Cinetopia Film Festival and Its Potential Impact | Blog Post #2

While interning at the Michigan Theater Foundation I was given a special project connected to the Theater’s amazing annual festival, Cinetopia! The name alone sounds cool, so you already know. Cinetopia just completed its 6th year this June. I had the pleasure of attending screenings, ushering and attending meetings with administration from renowned venues such as the Detroit Institute of Arts, the Arab American National Museum and College of Creative Studies. As someone who have a career interest in Arts Administration it was a great opportunity to rub elbows with these professionals.

“Cinetopia promotes a love of cinema arts in community through exhibition and education by bringing celebrated films from around the world to the Detroit Area.” As both an employee of Michigan Theater and attendee of the festival I can truly say Cinetopia lives up to their mission statement. Located in Ann Arbor, Detroit and Dearborn Cinetopia brings these three communities together something that I believe is much needed and extend further than the movie theater. 

I personally am an advocate for the arts because I know how transformative the arts can be in people’s lives. As I look out into our nation and see the horrendous and hateful actions happening it breaks my heart. I truly believe alot of our problems stem from misunderstanding – or even a will not to understand. We need to have healthy conversations centered around identity and equity – but that is easier said than done.

I know the arts is the answer and has the potential to help us with this difficult work. Film specifically has the ability to deliver difficult messages and spark conversation. Achieving this goal of diversity has a much greater impact than financially, but more importantly culturally. Films presented during Cinetopia are representative of a diverse community with documentaries such as I Am Not Your Negro, telling the story of renowned black activist James Baldwin and Check It which highlights the lives of individuals in the LGBTQIA community in Washington, D.C. Films such as these have the ability to allow audience members to have a revelation about culture, identity and relationships. Once again  a lot of issues in our community, nation and world revolve around a misunderstanding of groups of people. A healthy medium such as a film festival can allow us to tackle stereotypes, generalizations of all kinds and prejudices, enabling us to develop an understanding and mutual respect for each other. This work cantransform lives – it can transform us and how we speak, treat, interact with and love one another. The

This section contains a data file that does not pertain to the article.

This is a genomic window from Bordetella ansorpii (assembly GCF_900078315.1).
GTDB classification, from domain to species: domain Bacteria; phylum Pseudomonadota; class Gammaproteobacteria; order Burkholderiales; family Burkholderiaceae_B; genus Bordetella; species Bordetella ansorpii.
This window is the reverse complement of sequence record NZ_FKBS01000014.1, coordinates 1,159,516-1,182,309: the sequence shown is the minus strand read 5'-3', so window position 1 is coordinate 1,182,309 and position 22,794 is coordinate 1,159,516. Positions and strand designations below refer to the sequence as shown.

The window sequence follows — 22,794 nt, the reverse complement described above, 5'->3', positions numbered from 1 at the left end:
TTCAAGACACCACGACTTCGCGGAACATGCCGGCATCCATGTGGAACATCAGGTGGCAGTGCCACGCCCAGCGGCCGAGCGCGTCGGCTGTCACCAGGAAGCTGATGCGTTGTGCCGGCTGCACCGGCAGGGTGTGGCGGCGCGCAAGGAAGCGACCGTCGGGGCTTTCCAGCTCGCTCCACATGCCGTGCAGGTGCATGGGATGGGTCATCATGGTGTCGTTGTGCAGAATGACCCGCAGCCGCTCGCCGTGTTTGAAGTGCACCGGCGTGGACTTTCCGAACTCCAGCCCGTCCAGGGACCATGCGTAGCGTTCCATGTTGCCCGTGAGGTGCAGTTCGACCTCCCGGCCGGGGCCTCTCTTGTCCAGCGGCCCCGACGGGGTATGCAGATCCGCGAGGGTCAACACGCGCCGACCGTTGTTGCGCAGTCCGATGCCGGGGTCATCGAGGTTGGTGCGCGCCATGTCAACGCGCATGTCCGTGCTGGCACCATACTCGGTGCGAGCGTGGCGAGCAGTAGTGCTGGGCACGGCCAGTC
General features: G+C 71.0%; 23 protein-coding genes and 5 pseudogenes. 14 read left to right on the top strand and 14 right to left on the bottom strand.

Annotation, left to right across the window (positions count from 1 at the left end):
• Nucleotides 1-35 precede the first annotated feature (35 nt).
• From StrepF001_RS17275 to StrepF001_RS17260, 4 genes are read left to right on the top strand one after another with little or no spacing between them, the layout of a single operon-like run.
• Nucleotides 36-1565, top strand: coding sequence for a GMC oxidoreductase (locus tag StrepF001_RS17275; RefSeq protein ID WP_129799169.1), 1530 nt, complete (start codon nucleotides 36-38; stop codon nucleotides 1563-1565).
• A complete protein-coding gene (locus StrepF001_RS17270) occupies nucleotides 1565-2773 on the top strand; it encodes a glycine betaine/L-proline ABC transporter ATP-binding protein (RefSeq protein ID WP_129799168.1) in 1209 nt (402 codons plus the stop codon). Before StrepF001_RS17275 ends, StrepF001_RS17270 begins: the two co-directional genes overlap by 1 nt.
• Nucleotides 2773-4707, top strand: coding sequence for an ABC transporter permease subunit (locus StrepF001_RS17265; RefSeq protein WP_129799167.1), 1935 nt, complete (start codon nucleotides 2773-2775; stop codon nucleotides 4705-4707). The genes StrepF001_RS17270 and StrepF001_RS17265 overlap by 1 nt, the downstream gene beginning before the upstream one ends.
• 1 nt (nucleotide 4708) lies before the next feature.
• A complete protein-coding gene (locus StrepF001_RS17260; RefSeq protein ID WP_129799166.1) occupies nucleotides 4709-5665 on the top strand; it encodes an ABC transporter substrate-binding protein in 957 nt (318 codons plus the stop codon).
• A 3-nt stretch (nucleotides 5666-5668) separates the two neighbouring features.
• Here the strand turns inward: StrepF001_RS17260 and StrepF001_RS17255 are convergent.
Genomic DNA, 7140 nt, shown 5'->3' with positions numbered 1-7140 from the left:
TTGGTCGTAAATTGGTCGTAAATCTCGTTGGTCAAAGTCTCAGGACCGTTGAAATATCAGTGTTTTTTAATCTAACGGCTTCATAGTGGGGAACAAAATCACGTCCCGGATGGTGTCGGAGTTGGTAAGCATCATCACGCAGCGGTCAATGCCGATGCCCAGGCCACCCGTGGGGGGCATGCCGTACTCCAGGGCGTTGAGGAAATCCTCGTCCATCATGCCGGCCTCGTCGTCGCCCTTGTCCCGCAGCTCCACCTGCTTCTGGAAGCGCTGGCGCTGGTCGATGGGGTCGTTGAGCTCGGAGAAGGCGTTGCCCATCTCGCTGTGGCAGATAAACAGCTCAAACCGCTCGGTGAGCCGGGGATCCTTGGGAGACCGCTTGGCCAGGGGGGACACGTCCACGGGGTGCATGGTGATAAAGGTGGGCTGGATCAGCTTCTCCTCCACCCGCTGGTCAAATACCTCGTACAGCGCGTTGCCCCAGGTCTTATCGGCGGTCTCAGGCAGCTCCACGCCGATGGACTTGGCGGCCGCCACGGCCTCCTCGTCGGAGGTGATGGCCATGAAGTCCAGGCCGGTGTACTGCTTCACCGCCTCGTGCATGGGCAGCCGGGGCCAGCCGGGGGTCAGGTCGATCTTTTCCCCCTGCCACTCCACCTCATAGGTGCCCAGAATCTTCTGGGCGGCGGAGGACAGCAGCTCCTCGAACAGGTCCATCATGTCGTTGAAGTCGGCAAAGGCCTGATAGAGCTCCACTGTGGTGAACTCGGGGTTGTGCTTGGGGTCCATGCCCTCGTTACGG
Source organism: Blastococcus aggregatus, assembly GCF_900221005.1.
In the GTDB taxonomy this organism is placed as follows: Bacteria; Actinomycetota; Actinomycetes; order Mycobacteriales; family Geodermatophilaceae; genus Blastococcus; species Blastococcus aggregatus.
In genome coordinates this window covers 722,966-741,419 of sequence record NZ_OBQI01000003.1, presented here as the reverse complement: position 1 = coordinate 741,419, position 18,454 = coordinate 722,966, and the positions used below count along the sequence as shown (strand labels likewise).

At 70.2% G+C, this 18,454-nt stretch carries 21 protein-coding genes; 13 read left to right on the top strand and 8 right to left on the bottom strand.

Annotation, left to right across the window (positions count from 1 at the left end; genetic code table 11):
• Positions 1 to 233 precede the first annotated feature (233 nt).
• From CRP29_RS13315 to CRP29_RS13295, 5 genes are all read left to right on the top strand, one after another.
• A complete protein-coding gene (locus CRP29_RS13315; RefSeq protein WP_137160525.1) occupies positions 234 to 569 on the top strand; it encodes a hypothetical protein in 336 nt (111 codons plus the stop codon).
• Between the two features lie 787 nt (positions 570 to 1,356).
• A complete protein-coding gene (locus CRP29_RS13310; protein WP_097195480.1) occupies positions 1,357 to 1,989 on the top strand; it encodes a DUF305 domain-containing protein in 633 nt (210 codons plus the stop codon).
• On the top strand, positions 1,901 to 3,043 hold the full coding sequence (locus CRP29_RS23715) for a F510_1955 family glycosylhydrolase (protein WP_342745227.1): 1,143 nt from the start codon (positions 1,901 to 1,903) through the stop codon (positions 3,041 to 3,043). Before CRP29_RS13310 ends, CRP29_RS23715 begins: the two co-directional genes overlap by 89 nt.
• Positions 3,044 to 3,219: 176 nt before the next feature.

impact of this outreach is so great, transforming ourselves as individuals as these films challenge us to
look inward, as well as collectively challenging us to strive towards one united community.

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